ESM3033 - Basic principles: how to
work out when the legislation applies - example
This section provides an example of a situation in which the
intermediaries legislation would apply.
Mr A is a computer programmer. He negotiates a contract with
the information technology department of a large financial
institution, Client plc. Under this contract, which will last for
12 months starting on 1 May 2000, he is engaged on terms and
conditions that would make him an employee of the financial
institution if taken on directly. However, having negotiated the
terms of the contract, the agreement for the supply of Mr A’s
services is made between Client plc and Mr A’s company, A
Services Ltd, in which he owns all of the shares. There is no
contract between Mr A and Client plc.
All of the income from the contract with the financial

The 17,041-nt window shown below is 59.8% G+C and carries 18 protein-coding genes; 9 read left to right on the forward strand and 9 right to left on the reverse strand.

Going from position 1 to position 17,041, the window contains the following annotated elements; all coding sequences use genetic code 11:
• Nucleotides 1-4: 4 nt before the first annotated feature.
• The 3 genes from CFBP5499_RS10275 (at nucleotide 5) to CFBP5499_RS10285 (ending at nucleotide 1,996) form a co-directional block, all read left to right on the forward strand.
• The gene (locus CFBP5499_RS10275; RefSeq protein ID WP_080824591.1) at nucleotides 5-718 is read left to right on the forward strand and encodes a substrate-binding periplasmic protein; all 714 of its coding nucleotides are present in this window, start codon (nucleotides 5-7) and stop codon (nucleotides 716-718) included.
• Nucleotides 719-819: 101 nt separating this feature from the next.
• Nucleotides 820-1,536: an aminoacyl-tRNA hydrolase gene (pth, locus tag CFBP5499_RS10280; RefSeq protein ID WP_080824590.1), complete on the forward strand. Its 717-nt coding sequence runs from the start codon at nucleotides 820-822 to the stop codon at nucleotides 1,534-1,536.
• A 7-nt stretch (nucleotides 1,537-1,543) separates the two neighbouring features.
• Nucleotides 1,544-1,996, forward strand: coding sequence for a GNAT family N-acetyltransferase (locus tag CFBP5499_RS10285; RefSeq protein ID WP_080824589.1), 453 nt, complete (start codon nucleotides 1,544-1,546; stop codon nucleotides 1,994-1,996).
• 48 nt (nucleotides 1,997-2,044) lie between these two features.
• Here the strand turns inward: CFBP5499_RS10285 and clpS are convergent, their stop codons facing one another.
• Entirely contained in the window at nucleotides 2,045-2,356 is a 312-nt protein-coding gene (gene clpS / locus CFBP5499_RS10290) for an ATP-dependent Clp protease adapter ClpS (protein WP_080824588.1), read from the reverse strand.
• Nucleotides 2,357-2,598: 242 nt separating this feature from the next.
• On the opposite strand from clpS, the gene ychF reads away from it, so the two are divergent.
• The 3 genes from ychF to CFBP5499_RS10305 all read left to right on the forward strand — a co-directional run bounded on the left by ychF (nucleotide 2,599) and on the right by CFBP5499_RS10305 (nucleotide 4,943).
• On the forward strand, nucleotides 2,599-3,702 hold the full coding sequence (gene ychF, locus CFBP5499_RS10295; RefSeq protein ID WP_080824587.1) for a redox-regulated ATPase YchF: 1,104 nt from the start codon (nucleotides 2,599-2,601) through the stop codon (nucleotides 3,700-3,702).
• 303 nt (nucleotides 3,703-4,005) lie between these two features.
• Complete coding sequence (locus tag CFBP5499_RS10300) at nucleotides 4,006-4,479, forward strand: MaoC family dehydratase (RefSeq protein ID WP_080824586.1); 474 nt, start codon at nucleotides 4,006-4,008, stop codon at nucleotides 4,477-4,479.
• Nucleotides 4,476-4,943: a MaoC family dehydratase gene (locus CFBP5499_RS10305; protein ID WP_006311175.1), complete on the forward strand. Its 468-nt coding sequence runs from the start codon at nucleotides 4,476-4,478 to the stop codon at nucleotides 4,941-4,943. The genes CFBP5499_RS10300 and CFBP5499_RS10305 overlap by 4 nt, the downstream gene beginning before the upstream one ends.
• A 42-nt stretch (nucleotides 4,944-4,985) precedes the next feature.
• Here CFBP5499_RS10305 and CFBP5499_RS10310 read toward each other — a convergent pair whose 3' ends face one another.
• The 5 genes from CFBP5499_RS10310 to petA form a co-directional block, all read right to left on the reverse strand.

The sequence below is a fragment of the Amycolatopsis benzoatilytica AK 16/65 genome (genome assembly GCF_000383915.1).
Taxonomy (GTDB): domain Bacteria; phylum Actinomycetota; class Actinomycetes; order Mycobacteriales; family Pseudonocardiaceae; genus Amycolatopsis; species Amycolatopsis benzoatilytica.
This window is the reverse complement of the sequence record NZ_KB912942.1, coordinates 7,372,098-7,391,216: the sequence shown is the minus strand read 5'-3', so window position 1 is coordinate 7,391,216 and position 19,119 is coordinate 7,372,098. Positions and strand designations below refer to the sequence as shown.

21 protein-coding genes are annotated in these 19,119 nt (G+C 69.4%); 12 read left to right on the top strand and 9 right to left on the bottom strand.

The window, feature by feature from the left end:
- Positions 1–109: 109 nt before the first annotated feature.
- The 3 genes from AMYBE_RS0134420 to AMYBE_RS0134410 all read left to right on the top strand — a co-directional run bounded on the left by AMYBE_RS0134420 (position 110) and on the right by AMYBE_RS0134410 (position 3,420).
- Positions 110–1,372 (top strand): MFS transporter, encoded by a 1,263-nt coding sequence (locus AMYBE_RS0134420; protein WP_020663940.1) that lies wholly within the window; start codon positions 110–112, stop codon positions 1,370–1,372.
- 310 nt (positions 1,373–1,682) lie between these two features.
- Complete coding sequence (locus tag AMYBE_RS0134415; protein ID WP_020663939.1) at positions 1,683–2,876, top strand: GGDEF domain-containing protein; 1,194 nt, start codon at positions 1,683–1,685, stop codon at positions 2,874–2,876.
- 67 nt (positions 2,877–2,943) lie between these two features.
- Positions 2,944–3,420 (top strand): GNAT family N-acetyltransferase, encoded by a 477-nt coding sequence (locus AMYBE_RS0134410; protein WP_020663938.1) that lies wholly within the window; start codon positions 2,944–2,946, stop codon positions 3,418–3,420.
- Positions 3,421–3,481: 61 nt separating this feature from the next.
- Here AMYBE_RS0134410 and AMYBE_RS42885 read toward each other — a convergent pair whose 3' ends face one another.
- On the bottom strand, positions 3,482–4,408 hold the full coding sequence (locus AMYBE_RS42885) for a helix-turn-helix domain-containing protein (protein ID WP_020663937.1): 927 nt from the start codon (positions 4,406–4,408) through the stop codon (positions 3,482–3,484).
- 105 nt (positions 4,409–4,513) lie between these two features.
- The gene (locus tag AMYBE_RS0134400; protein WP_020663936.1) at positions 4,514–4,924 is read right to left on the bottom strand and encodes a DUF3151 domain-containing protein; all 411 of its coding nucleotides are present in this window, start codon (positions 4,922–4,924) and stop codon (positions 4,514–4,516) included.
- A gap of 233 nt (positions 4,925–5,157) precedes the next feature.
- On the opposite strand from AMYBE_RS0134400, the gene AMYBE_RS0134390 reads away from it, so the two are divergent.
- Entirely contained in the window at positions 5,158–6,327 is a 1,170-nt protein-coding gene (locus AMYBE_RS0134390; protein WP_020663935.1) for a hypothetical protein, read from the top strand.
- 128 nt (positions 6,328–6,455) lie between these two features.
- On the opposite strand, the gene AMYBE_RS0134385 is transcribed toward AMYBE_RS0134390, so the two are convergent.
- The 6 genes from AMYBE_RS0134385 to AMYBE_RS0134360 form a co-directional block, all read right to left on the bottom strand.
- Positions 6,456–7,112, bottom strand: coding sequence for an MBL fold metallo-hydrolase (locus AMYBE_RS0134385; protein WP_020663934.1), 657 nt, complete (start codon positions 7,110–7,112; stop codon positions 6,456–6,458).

institution will be covered by the intermediaries legislation.
- Mr A (the worker) is under an obligation
to personally perform services for the purposes of a business
carried on by another person, Client plc (the client)
- the services are provided not under a
contract directly between the client and the worker but under
arrangements involving a third party, A Services Ltd (the
- if the services had been provided under a
contract directly between Mr A and Client plc, he would be regarded
as an employee of the client for tax and NICs purposes
- the work done under the contract starts
after 6 April 2000.
- Mr A owns shares in the intermediary and
is entitled to receive dividends from the company. He therefore has
rights entitling him to receive a payment from the intermediary
that is not chargeable to tax under Schedule E/is not employment
- Mr A owns all of the shares in the
intermediary. He therefore has a material interest in the
intermediary and thus the conditions of liability where the
intermediary is a company are satisfied (see
Therefore a deemed payment will be treated as paid.